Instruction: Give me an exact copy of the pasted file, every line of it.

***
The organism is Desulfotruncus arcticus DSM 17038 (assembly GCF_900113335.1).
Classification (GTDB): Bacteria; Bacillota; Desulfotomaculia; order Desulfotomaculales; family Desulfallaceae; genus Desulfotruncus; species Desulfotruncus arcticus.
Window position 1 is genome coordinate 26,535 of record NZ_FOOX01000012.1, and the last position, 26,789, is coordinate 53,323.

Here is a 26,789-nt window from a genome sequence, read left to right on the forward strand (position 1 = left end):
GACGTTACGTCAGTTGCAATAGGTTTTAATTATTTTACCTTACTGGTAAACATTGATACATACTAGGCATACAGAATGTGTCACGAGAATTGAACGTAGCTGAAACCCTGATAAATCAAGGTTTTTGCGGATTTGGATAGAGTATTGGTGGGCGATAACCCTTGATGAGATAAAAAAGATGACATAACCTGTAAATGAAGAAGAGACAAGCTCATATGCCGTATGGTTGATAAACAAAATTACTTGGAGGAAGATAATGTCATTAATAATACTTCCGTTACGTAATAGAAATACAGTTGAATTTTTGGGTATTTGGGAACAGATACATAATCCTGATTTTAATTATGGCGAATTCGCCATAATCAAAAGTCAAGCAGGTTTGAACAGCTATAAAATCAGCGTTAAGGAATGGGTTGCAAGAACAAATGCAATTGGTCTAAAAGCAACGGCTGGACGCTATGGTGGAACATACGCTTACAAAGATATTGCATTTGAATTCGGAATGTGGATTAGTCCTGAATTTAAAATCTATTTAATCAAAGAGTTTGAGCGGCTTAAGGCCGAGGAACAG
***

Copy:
The organism is Desulfotruncus arcticus DSM 17038 (assembly GCF_900113335.1).
Classification (GTDB): Bacteria; Bacillota; Desulfotomaculia; order Desulfotomaculales; family Desulfallaceae; genus Desulfotruncus; species Desulfotruncus arcticus.
Window position 1 is genome coordinate 26,535 of record NZ_FOOX01000012.1, and the last position, 26,789, is coordinate 53,323.

Here is a 26,789-nt window from a genome sequence, read left to right on the forward strand (position 1 = left end):
GACGTTACGTCAGTTGCAATAGGTTTTAATTATTTTACCTTACTGGTAAACATTGATACATACTAGGCATACAGAATGTGTCACGAGAATTGAACGTAGCTGAAACCCTGATAAATCAAGGTTTTTGCGGATTTGGATAGAGTATTGGTGGGCGATAACCCTTGATGAGATAAAAAAGATGACATAACCTGTAAATGAAGAAGAGACAAGCTCATATGCCGTATGGTTGATAAACAAAATTACTTGGAGGAAGATAATGTCATTAATAATACTTCCGTTACGTAATAGAAATACAGTTGAATTTTTGGGTATTTGGGAACAGATACATAATCCTGATTTTAATTATGGCGAATTCGCCATAATCAAAAGTCAAGCAGGTTTGAACAGCTATAAAATCAGCGTTAAGGAATGGGTTGCAAGAACAAATGCAATTGGTCTAAAAGCAACGGCTGGACGCTATGGTGGAACATACGCTTACAAAGATATTGCATTTGAATTCGGAATGTGGATTAGTCCTGAATTTAAAATCTATTTAATCAAAGAGTTTGAGCGGCTTAAGGCCGAGGAACAG